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IMF: Rising Asset Correlations Prove Roubini’s Dollar Carry Trade Warning

IMF: Rising Asset Correlations Prove Roubini’s Dollar Carry Trade Warning

Courtesy of Joe Weisenthal at Clusterstock

It’s hard to think of a more controversial — and crucial — subject right now than the dollar carry trade. If indeed, Ben Bernanke’s cheap money is becoming the world’s lead funding currency for all manner of risky bets, then we may be in the greatest bubble the world has ever seen.

If cheap money is only a modest force in the rise of global asset values, and if much of the rise is due to improved fundamentals (which is indisputable, when compared to March), then the recovery may be sustainable.

The connection between Fed liquidity and rising markets has been discussed for awhile, but Nouriel Roubini has been the flag bearer for this idea, ever since he wrote an FT piece on the subject last month.

Over at Roubini.com (formerly RGE Monitor; it’s been rebranded) Heiko Hesse sites IMF research showing that rising correlations between various assets and the dollar are what tell the whole story.

carry trade

The results indicate that an index for the U.S. dollar has seen an increased negative co-movement with major asset price classes in recent months (here the MSCI Emerging Market index, the EMBI+ bond spread, S&P 500 as well as oil prices). For example, the negative co-movement between the U.S. dollar and oil prices is almost at its highest since the beginning of 2006 with -0.5. Jen (2009) recently provided a number of reasons why the correlation between the dollar and crude oil prices has been so negative.[3]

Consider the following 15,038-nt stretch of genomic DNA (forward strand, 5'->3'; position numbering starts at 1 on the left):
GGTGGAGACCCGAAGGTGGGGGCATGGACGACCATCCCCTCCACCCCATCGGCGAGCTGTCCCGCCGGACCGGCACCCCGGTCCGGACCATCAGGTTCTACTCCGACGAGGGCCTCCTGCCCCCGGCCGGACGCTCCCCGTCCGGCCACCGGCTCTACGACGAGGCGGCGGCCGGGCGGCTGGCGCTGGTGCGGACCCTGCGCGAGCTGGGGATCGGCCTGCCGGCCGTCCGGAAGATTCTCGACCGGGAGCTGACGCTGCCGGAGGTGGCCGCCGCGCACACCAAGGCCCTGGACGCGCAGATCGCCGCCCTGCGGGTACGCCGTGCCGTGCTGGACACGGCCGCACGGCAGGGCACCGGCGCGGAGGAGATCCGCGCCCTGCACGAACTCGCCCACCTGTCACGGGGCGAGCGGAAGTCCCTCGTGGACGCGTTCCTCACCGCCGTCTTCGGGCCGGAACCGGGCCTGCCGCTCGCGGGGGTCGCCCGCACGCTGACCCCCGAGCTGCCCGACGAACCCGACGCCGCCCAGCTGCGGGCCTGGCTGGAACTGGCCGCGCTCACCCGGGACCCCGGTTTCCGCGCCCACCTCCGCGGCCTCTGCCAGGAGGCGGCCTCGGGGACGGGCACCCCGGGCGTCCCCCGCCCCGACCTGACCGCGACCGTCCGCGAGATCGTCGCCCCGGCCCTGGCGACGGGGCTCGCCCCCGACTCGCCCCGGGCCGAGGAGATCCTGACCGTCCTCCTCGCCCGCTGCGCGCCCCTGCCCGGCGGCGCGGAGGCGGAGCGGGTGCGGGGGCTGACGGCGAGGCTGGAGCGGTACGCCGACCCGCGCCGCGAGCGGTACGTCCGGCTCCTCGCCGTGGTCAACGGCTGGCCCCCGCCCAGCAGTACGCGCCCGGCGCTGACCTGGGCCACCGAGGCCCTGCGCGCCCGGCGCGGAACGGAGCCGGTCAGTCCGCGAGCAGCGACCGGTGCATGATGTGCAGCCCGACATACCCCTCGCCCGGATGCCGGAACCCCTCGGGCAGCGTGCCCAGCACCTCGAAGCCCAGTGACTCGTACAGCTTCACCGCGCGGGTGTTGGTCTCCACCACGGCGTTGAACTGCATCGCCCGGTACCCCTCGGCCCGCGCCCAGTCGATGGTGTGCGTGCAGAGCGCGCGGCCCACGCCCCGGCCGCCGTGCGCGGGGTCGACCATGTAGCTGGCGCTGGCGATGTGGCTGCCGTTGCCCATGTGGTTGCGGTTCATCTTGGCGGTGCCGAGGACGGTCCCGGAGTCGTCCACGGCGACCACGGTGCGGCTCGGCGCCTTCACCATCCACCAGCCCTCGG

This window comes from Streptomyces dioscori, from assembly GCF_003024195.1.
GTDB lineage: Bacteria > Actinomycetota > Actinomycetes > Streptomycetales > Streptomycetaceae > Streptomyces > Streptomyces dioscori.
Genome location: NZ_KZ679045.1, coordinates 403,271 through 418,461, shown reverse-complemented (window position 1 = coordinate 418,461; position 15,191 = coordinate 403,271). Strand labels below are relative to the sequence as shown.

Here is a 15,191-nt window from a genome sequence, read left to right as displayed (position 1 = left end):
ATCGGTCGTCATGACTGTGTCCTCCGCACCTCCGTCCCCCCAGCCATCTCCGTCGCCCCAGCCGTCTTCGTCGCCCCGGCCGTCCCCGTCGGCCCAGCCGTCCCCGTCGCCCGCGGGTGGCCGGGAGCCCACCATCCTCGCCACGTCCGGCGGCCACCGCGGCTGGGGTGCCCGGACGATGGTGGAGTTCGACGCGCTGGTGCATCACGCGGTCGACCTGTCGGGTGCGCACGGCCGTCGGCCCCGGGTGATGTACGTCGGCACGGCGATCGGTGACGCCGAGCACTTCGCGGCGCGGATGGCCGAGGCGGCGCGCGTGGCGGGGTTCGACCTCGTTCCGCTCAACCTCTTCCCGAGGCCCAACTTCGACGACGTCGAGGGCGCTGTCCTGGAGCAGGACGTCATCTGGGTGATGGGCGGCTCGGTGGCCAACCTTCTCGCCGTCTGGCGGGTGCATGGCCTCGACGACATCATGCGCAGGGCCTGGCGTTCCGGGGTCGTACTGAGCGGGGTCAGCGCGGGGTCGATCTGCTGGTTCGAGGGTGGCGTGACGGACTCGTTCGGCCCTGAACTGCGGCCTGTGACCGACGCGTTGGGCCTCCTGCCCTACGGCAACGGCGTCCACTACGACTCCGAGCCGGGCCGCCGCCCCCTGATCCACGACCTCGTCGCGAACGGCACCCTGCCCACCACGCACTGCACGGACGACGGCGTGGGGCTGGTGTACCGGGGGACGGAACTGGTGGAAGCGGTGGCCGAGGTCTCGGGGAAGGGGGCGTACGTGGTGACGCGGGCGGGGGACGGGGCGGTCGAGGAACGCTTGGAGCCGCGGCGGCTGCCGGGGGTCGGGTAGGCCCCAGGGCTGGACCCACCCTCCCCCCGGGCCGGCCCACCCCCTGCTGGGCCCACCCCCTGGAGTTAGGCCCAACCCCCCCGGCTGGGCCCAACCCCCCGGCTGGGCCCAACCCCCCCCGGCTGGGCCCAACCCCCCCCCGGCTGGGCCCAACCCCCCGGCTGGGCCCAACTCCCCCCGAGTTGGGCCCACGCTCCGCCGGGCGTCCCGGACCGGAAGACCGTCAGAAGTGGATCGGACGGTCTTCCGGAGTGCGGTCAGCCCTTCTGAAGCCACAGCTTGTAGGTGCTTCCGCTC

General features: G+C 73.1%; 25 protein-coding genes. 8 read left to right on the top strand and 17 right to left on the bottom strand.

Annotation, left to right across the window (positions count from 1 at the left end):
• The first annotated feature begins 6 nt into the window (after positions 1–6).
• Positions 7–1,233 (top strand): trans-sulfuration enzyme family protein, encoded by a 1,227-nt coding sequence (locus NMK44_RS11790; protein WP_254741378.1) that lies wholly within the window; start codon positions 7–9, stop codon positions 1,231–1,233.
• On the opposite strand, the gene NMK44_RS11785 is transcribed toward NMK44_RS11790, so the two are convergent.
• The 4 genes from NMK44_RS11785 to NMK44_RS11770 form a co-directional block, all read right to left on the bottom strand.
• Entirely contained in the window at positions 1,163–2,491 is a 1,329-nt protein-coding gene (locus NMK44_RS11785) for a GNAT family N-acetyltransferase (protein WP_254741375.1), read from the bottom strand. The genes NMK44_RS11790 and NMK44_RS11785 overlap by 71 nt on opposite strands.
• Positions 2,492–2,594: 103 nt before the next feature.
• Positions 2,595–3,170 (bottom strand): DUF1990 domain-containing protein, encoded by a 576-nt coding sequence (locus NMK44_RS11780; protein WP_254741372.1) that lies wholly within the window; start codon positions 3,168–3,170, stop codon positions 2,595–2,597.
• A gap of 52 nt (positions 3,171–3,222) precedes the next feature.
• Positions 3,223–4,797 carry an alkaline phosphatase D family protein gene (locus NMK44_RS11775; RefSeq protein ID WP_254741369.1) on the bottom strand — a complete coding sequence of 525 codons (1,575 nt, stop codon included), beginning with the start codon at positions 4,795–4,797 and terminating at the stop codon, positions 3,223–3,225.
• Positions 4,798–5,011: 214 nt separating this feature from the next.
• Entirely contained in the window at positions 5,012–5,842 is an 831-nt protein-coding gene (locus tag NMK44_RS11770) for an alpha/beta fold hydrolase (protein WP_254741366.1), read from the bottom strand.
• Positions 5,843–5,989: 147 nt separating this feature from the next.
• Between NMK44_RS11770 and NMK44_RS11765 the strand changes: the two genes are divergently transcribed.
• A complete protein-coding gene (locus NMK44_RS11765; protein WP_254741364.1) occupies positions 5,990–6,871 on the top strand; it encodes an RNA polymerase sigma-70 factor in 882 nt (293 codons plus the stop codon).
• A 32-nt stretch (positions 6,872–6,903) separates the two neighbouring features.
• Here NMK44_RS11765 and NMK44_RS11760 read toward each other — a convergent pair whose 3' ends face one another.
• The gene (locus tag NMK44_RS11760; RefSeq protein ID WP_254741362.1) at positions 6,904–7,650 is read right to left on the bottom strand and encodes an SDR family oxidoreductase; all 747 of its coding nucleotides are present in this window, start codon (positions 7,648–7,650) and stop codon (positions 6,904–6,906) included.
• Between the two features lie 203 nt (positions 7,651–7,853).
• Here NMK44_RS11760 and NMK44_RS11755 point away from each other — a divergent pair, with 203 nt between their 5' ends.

While the increased co-movement of the U.S. dollar with a range of risky assets does not provide any evidence for the dollar carry trade per se, the fact that the correlations have almost reached the highest magnitude since the beginning of the sample period in 2006 for all the asset classes in figure 2 does suggest that a dollar depreciation has gone hand in hand with a sharp appreciation of higher-yielding emerging market asset classes. This is consistent with a story whereby the unwinding of safe-haven flows has significantly led to the rebound of risky asset classes, and the U.S. dollar, bolstered by U.S. quantitative easing and low interest rates, could have increasingly served as a funding currency. In practice, it is very difficult to document the extent and strength of the dollar carry trade given data limitations so more research is surely needed in order to obtain a better understanding of these recent developments.

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